Common industry trends: Sports apparel, pain/allergy medication, charities, NGOs
Brand Examples: Nike, Red Cross, Anytime Fitness
Leading the charge to triumph over adversary, “The Hero” affects change and inspires growth, even if that involves sacrifice. “The Hero” knows right from wrong and isn’t afraid to be brave to improve the lives of their audience, motivating them into action or inspiring change. “The Hero” believes in leading by example. Having complete faith behind their convictions, “The Hero” aims to leave a positive mark on its audience, their problems, and the world as a whole.
As a motivator and changemaker, “The Hero” engages with their audience primarily through motivating them and inspiring action. Rising to the challenge, “The Hero” sees no mountain too high to climb or any river as too wide to cross. If there’s a will there’s a way. “The Hero “challenges its audience too, daring them to disrupt the status quo and spurring a paradigm shift. Achievement and goal-oriented, “The Hero” instills competency and doesn’t accept anything less.
Common industry trends: Luxury products (watches, cars, clothing), alcohol and spirits
Brand Examples: Ciroc, Grey Goose, Versace, Patek Philippe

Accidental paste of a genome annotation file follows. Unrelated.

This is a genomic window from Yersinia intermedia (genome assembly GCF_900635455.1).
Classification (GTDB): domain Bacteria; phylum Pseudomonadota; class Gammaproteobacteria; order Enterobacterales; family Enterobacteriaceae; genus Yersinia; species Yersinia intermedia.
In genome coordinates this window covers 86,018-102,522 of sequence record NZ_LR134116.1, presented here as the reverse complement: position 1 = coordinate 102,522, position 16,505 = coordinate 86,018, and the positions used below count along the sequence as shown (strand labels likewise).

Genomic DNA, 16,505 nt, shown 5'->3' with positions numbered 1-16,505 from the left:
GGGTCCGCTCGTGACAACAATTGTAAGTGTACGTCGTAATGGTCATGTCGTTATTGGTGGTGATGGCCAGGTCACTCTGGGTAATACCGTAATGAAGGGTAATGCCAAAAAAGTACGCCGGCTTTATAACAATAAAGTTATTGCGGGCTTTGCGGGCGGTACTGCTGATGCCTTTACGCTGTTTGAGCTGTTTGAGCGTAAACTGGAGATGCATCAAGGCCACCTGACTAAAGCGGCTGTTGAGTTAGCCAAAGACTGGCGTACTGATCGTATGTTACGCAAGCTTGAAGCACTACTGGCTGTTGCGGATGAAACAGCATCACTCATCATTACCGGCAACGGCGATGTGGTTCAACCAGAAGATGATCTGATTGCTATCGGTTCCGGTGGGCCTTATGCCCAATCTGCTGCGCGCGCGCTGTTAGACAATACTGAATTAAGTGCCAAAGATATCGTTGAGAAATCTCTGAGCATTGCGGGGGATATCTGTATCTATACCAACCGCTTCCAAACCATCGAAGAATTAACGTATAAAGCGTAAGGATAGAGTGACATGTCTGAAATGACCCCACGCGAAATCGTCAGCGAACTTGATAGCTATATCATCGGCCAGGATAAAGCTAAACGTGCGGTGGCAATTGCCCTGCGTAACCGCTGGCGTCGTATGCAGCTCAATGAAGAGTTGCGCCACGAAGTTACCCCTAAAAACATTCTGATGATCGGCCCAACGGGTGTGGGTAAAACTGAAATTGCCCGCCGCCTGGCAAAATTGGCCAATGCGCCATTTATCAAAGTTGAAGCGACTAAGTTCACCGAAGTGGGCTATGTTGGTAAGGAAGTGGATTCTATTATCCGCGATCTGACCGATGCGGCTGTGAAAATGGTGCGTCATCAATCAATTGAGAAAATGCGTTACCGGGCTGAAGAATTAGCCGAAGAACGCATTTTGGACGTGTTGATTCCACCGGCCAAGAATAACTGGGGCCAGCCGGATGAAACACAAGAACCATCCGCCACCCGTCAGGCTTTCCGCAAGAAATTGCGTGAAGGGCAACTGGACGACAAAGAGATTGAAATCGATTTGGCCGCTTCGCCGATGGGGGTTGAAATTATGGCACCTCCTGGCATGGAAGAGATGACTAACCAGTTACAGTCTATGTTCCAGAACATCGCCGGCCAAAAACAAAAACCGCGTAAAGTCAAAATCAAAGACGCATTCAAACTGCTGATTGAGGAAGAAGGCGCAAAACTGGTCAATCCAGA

Don’t be misled, “The Ruler” doesn’t rule over its audience; it rules over its industry. As industry leaders, “The Ruler” doesn’t just have high standards, they’re the ones that set the standard. As emulators of quality of the highest caliber, “The Ruler” maintains mastery over their domain and serves as a role model for newcomers to the scene.
Brands that emulate this personality promise power, prestige and prosperity. These brands dominate the industry that they rule over, and they’re able to bestow to their audience that same feeling of authority and status. Whilst their audience may be predominantly consumed by image, status and their reputation, “The Ruler” remains aloof. Their ability to unceasingly perpetuate their authoritative image through their time-tested products and services protects their grip on power. That being said, they remain respectful and professional towards their audience and still aim to empower them.
Common industry trends: Digital design tools and software, Design/consulting firms, architecture firms, publishing firms
Brand Examples: Random House, Apple, Adobe, Lego,
Pining for the realization of their aesthetic and vision, “The Creator” is poetry and creativity in motion. As a visionary, “The Creator” is focused solely on creating something that has never been created before. Their raison d’etre is to create, and to create with authenticity. Generic, mundane and conformist ideals are rejected in lieu of their own, inspired by their deep love for the freedom of expression.
Brands with this personality are driven by both the creative process and the result, ensuring that these two parts of a whole are perfect and complimentary. High levels of quality control and value are emblematic for these brands, and they won’t stop until they’re able to meet their own standards of perfection. If not already on their own journey for aesthetic perfection, they’re helping others foster their own creativity and inventiveness, providing them with the tools necessary to create their own, authentic ideas.